dig-8: Teaching Product Development & Entrepreneurship to 8th Grade Students in Chicago Public Schools

May 7, 2013

Solving a problem through design research, brainstorming, and, ultimately, coming up with a big idea that incorporates design, manufacturing considerations, and marketing plans (and, later, getting to manufacture and sell one selected design) is unheard of for the majority of 8th grade students. Add the fact that they pitch their ideas and plans to real entrepreneurs, educators, and business owners and it’s something very few students have the opportunity to do in K-12 schools today.

For the past four months, our team has been working alongside Northwestern University student mentors to teach an 8th grade class at Nettelhorst School (a K-8 Chicago public school) about the product development process. The program, dig-8 (which stands for Discover, Innovate, and Grow), is part of the Science and Entrepreneurship Exchange’s (SEE) pilot program.

dig-8 launches in the 8th grade class at Nettelhorst School in Chicago

With a focus on experiential learning in entrepreneurship and STEM (Science, Technology, Engineering, and Mathematics), SEE’s approach incorporates unique real-world startup, engineering, and design projects into existing curriculum in grades 1 – 8 (dig-1 through dig-8), engaging students with expert mentors and collaborators from universities (Northwestern University is a founding partner) and businesses. Dig-8, the capstone of SEE, is designed to teach young students about new product development and entrepreneurship in a relevant, engaging, and unique way.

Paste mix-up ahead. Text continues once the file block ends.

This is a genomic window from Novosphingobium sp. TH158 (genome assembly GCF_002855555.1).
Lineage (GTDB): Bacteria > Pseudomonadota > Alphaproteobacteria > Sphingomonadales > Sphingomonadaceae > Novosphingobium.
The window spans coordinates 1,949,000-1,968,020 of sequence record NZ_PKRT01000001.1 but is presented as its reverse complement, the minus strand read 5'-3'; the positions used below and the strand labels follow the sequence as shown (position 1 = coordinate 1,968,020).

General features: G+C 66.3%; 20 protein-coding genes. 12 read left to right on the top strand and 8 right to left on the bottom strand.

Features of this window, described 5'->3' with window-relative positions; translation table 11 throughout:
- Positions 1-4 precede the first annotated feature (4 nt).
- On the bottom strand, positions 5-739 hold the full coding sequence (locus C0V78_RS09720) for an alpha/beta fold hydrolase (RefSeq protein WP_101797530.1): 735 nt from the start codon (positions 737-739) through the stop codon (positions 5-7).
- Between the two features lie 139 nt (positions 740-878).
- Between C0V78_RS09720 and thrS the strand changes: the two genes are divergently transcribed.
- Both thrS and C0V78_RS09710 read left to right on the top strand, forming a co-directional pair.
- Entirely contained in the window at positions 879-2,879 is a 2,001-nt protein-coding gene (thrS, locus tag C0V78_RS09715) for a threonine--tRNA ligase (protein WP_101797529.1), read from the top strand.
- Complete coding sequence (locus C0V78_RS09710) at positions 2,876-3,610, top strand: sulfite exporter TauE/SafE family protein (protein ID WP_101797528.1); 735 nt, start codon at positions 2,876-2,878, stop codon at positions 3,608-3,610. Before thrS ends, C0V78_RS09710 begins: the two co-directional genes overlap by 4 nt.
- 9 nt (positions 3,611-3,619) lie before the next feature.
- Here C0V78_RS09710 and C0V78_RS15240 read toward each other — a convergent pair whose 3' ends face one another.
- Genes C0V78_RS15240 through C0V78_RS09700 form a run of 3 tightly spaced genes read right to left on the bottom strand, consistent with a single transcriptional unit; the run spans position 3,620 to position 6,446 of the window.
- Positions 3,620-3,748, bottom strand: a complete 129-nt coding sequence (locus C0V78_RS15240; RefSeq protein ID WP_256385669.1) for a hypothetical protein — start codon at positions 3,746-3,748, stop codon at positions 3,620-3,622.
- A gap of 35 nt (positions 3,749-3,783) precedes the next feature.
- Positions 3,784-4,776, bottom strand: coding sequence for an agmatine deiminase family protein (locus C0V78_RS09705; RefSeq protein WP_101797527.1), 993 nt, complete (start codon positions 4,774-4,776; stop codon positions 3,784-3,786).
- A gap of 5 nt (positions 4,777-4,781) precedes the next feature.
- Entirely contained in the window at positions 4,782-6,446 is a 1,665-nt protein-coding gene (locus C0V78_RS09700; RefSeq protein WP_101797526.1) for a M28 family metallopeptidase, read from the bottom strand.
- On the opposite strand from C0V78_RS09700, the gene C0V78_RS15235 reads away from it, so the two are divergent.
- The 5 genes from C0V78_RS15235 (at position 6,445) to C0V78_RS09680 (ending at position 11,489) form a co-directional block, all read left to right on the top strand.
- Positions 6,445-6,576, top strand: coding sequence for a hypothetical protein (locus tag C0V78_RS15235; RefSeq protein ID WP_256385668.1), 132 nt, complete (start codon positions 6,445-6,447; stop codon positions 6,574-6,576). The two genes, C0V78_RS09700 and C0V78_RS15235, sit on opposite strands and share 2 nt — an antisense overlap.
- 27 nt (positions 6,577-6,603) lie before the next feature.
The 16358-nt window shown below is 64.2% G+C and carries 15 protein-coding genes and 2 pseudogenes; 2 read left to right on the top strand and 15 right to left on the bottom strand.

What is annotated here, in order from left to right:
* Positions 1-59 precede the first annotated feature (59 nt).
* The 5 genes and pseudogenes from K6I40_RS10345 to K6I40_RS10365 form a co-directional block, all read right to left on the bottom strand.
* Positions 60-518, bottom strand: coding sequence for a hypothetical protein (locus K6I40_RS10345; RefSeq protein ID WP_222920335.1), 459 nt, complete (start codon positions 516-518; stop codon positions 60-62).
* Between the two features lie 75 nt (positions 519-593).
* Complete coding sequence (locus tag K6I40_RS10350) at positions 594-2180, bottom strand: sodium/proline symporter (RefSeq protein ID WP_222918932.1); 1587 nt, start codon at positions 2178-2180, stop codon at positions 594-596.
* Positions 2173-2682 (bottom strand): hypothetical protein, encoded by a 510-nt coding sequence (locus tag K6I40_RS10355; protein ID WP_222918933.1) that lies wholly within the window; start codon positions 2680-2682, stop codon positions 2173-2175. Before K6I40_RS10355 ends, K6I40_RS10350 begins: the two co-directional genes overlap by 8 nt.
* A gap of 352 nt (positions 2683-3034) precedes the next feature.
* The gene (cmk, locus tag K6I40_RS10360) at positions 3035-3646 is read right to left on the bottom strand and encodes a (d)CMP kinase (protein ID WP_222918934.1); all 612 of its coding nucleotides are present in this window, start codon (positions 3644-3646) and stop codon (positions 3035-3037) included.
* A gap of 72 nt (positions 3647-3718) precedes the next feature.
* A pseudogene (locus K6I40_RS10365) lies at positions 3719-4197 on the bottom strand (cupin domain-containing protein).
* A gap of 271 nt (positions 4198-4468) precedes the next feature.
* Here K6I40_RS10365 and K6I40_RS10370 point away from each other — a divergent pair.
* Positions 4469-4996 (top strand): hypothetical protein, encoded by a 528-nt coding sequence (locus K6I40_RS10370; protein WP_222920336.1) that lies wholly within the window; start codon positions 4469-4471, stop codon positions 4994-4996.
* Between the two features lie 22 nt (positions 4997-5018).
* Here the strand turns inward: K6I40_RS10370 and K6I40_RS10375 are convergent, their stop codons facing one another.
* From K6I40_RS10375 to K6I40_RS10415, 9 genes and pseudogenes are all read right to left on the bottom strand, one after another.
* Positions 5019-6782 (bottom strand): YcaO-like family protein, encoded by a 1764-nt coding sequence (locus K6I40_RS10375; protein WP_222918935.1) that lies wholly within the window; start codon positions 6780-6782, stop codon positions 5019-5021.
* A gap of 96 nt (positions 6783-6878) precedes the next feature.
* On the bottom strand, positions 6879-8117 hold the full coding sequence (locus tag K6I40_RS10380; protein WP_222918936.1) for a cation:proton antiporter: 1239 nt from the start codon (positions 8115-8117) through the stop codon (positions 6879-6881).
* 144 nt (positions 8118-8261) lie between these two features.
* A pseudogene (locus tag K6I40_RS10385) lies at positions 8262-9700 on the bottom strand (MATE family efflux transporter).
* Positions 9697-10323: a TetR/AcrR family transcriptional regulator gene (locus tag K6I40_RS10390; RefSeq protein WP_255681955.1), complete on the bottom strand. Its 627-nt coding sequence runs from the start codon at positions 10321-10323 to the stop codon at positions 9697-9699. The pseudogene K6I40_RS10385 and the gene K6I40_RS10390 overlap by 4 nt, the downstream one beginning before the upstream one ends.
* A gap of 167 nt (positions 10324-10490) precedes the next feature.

As part of the program, the 8th grade students complete design research, both field and online, to better understand their target market and competition.

The Magic Innovators discuss their ideas during a beginning session of dig-8.

Lucky 7, one of the dig-8 teams, works on their persona board with mentor TJ Kim (Beyond Design).

At the end of each session, each team presents the work they completed to the entire class. The Cre8ors are shown here presenting their persona board to the other teams.

Cellebella presents their persona at the end of the “Persona Development” session of dig-8.

In dig-8, the entire class is divided into eight different groups and each team is given a mentor from either Beyond Design or Northwestern University (some have both) who coach them through each step and encourage them to be creative thinkers and problem solvers.

Andrea Fraga, a NU mentor, reviews the features/benefits of her team’s design before beginning the sketching session at Beyond Design’s studio.

Trevis Kurz, a designer at Beyond Design, walks his team through their “Big Idea” session.

Jessie Mumgaard (Beyond Design), who helped coordinate and design the program, discusses underlays with students before beginning their mock-up session.